New research suggests potential clinical applications of a hypothalamic cell protein for the treatment of obesity and type 2 diabetes. Studies in mouse models by the team at Einstein College of Medicine at Yeshiva University indicate that overexpression of thioredoxin-interacting protein (TXNIP) by hypothalamic nutrient-sensing cells as result of excess nutrient availability may directly contribute to the onset of obesity and the impaired control of blood sugar levels.
Working with mouse models of both obesity and type 2 diabetes, the team, led by Clémence Blouet, Ph.D., and Gary Schwartz, Ph.D., professor in the Dominick P. Purpura department of neuroscience at the Albert Einstein College of Medicine, found that an excess of nutrients leads to overproduction of TXNIP in nutrient-sensing nerve cells. Elevated TXNIP in effect directly contributed to obesity by decreasing energy expenditure in the form of decreased physical activity and reducing the rate at which fat is burned. Overabundance of hypothalamic TXNIP also impaired glucose tolerance and insulin sensitivity, two of the major features of diabetes, they report. Their findings are published in the Journal of Neuroscience in a paper titled “Nutrient-sensing hypothalamic TXNIP links nutrient excess to energy imbalance in mice.”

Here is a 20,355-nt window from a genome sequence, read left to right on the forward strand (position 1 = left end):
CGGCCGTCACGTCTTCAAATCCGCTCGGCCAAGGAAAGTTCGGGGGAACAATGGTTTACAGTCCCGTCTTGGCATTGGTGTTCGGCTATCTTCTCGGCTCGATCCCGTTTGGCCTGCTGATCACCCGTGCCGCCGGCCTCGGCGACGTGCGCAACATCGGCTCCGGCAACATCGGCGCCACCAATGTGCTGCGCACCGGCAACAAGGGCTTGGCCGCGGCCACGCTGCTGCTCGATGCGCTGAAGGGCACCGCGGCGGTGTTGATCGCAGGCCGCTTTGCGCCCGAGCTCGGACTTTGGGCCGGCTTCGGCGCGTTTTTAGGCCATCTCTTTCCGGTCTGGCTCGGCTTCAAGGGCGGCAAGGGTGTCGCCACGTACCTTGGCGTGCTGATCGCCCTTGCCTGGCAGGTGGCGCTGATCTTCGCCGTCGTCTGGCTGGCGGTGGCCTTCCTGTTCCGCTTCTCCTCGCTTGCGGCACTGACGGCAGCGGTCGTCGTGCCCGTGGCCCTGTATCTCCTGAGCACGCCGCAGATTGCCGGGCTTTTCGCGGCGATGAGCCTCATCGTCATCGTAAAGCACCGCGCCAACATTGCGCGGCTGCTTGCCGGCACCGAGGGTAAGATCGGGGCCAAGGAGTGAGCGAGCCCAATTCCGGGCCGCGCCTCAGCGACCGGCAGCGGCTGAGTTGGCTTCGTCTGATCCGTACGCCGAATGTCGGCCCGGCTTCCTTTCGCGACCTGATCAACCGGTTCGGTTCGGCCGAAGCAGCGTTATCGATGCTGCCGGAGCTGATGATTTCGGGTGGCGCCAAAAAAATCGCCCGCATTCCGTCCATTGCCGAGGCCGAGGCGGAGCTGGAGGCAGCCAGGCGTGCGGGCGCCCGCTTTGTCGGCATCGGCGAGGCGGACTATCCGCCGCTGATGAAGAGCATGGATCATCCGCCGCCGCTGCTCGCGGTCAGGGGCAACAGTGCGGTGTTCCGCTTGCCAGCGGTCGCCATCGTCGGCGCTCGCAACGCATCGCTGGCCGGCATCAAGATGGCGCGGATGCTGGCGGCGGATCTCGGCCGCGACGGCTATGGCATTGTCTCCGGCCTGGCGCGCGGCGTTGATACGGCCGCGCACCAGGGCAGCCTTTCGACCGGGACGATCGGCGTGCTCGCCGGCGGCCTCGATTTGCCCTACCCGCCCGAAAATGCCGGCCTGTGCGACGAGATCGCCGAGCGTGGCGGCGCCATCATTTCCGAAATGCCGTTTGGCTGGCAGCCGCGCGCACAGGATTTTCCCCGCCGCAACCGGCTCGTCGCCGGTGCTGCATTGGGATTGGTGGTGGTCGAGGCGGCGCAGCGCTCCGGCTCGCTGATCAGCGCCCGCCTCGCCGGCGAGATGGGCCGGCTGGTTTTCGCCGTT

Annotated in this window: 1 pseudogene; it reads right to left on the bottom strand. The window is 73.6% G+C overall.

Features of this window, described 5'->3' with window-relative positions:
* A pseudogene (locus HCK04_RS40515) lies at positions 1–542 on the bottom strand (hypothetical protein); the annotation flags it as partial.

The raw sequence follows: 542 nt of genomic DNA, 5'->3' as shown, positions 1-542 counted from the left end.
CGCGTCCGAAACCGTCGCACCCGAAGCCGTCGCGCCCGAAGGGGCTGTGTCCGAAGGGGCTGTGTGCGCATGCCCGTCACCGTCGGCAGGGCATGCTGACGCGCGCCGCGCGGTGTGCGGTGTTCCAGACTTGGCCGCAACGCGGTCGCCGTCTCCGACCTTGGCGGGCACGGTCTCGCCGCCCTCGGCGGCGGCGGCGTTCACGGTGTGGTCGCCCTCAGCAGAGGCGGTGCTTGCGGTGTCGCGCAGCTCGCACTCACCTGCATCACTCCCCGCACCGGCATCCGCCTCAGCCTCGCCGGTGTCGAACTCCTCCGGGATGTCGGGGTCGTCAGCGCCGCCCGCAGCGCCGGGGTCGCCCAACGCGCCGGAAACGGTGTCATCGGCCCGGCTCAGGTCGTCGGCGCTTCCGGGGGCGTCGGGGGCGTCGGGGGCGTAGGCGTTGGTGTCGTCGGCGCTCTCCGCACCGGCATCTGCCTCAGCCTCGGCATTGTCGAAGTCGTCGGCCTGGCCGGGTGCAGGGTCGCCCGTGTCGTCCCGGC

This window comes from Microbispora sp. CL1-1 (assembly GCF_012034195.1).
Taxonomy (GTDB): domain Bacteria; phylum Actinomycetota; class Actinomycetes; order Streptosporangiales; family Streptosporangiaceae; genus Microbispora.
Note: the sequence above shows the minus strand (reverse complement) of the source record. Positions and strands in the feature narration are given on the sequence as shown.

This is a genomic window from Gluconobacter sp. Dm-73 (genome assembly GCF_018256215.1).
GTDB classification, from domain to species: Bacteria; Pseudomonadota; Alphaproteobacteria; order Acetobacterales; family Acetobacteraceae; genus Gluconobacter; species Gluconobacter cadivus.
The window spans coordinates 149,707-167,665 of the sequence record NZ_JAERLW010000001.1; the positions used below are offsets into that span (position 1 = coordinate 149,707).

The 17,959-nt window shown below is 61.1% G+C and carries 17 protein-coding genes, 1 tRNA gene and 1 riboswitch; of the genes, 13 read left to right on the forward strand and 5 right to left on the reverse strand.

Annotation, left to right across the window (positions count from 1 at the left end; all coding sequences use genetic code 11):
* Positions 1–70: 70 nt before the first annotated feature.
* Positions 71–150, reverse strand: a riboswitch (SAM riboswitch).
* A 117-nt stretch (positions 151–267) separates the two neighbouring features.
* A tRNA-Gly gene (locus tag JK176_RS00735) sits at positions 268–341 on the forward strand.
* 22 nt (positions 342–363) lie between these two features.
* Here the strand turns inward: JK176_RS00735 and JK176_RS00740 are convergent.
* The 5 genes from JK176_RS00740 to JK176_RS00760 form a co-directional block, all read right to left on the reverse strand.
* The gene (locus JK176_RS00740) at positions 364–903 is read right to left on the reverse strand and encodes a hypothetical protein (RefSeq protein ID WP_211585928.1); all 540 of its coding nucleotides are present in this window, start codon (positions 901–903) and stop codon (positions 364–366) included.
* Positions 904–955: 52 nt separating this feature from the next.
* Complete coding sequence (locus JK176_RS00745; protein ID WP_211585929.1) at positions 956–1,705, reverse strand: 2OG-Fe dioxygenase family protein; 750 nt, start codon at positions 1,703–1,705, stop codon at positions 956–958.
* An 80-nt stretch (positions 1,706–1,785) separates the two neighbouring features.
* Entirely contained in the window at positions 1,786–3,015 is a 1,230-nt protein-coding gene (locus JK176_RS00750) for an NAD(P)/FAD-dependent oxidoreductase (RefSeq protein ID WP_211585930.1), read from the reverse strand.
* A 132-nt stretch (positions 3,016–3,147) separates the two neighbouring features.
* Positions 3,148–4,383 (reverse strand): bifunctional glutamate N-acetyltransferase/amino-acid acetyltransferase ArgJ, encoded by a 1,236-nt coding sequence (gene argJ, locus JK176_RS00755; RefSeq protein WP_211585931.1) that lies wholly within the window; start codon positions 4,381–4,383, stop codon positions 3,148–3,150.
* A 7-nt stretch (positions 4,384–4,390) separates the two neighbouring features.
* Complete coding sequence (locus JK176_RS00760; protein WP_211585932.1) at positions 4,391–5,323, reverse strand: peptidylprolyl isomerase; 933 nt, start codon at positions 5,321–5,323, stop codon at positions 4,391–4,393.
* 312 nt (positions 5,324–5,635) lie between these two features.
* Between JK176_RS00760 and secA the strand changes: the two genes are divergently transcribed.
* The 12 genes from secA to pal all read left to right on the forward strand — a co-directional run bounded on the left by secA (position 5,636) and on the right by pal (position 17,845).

“Our study indicates that TXNIP in hypothalamic nerve cells provides a crucial link between brain nutrient sensing and the increases in body weight and fat mass that lead to obesity and diabetes,” Dr. Schwartz claims. “Interventions that can suppress TXNIP production or selectively inactivate this protein might help in preventing weight gain and the obesity and diabetes that result from it.”